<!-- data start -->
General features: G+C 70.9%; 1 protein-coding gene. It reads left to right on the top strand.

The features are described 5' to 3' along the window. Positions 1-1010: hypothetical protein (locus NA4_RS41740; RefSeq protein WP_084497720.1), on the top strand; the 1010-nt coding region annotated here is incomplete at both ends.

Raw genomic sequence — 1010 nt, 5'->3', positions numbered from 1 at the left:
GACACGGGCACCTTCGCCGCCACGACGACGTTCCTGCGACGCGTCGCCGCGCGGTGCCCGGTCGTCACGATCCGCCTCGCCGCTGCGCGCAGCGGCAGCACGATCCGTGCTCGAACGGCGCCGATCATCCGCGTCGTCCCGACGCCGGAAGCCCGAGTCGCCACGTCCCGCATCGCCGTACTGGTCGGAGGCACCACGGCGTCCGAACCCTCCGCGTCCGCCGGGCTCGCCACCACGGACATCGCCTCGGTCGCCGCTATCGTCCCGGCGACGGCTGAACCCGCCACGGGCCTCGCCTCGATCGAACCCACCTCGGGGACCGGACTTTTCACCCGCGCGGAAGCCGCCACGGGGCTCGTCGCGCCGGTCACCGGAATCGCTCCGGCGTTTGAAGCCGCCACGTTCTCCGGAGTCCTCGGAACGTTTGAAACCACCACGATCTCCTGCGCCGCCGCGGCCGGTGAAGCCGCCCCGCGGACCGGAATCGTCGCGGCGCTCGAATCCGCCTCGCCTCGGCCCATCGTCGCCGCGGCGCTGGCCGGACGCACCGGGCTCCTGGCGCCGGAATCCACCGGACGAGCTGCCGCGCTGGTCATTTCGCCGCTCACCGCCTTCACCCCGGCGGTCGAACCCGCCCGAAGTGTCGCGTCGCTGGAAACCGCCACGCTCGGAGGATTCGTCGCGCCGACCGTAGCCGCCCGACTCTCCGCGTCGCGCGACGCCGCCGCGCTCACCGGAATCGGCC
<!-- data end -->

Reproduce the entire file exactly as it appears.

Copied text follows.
General features: G+C 70.9%; 1 protein-coding gene. It reads left to right on the top strand.

The features are described 5' to 3' along the window. Positions 1-1010: hypothetical protein (locus NA4_RS41740; RefSeq protein WP_084497720.1), on the top strand; the 1010-nt coding region annotated here is incomplete at both ends.

Raw genomic sequence — 1010 nt, 5'->3', positions numbered from 1 at the left:
GACACGGGCACCTTCGCCGCCACGACGACGTTCCTGCGACGCGTCGCCGCGCGGTGCCCGGTCGTCACGATCCGCCTCGCCGCTGCGCGCAGCGGCAGCACGATCCGTGCTCGAACGGCGCCGATCATCCGCGTCGTCCCGACGCCGGAAGCCCGAGTCGCCACGTCCCGCATCGCCGTACTGGTCGGAGGCACCACGGCGTCCGAACCCTCCGCGTCCGCCGGGCTCGCCACCACGGACATCGCCTCGGTCGCCGCTATCGTCCCGGCGACGGCTGAACCCGCCACGGGCCTCGCCTCGATCGAACCCACCTCGGGGACCGGACTTTTCACCCGCGCGGAAGCCGCCACGGGGCTCGTCGCGCCGGTCACCGGAATCGCTCCGGCGTTTGAAGCCGCCACGTTCTCCGGAGTCCTCGGAACGTTTGAAACCACCACGATCTCCTGCGCCGCCGCGGCCGGTGAAGCCGCCCCGCGGACCGGAATCGTCGCGGCGCTCGAATCCGCCTCGCCTCGGCCCATCGTCGCCGCGGCGCTGGCCGGACGCACCGGGCTCCTGGCGCCGGAATCCACCGGACGAGCTGCCGCGCTGGTCATTTCGCCGCTCACCGCCTTCACCCCGGCGGTCGAACCCGCCCGAAGTGTCGCGTCGCTGGAAACCGCCACGCTCGGAGGATTCGTCGCGCCGACCGTAGCCGCCCGACTCTCCGCGTCGCGCGACGCCGCCGCGCTCACCGGAATCGGCC